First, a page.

My fall anemones have never looked so great! In spite of the fact that I grow them near the house, the deer are bold enough (as you all know) to enjoy them as a snack just when the plants begin to flower.
This year, after the first early nibbles (earlier would have been better), I hung out a product called Deer Fortress. You'll notice (picture below) I used ski poles located about every 6 to 8 feet because I needed the Deer Fortress's small cylindrical canisters to be located at about flower height.
You can see for yourself that Deer Fortress ended my deer dilemma. The really nice thing about this product - besides its effectiveness - is that they last a whole season. No need to reapply. I use them elsewhere in my garden as well.
Yes, they are available locally or by mail order. This is my second year using them. I'm curious as to whether other members are familiar with this product and if they've had equal success.
Click image for larger view.
Sunday, September 27, 2009
Our chapter has agreed to coordinate the Surplus Seed round of the NARGS Seed Exchange again this year. The process should be less hectic than last year, as more people adjust to the web-only seed list and get their orders in for the first round. BZ Marranca has agreed to be overall coordinator, and we hope to have weekly coordinators as well to share some of the work. For national NARGS members, the incentives include getting “donor status” on the next year’s exchange (10 more packets + priority order filling) and the ability to choose your own surplus seed purchase. The chapter is looking at several incentives for local members who are not national members, so that everyone will want to help. Look for details around February, as the work will take place throughout March. If you have questions or want sign on as one of the weekly coordinators, contact BZ Marranca: firstname.lastname@example.org.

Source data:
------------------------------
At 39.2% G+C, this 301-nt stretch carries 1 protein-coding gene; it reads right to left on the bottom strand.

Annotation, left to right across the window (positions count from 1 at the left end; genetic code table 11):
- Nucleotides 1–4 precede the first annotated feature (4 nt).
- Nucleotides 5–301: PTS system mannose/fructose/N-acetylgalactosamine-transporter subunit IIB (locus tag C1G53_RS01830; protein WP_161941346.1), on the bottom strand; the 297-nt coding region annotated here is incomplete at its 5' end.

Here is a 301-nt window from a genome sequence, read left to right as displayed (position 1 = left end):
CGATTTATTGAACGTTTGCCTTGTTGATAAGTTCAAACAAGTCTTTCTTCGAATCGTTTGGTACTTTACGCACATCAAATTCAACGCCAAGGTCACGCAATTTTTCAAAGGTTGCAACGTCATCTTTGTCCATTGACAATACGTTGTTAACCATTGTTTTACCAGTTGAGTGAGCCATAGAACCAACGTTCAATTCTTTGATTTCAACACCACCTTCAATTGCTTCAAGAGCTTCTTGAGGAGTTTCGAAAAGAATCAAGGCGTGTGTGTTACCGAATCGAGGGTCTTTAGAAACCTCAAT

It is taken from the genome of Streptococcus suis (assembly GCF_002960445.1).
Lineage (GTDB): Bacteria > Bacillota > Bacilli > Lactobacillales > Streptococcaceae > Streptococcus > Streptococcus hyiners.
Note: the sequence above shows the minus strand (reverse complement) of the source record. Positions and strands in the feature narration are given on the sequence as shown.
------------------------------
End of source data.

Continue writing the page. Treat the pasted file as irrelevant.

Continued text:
October 30: Holly Shimizu, Executive Director of the U.S. Botanic Garden will be speak on Creating Sustainable Landscapes at 171 Cedar Arts Center's Drake House Theater, 155 Cedar Street, Corning, N.Y. at 10 a.m. Directions and more info at www.171cedararts.com
The Plant of the Month at our October 11 meeting will be miniature Narcissi. We’ll have a selection of bulbs available. The first dozen will be free to each member and any remaining bulbs will be available to purchase. Since we’re buying in quantity, leftover bulbs will be sold at a good price. Narcissi prefer full sun to partial shade, neutral soil, and good drainage. Pending availability, our selection will include the varieties below, all hardy to at least zone 4, except N. caniculatus:
- ‘Small Talk’ is an all yellow miniature trumpet, 5 to 6 inches high, blooming in April. Plant 5 to 6 inches deep and 5 inches apart.
- ‘Segovia’ is a small cupped Narcissus. It has white perianth (the base) and a small disc shaped greenish-yellow cup. It’s 5 to 6 inches high, blooming in April. Plant 6 to 7 inches deep and 6 inches apart.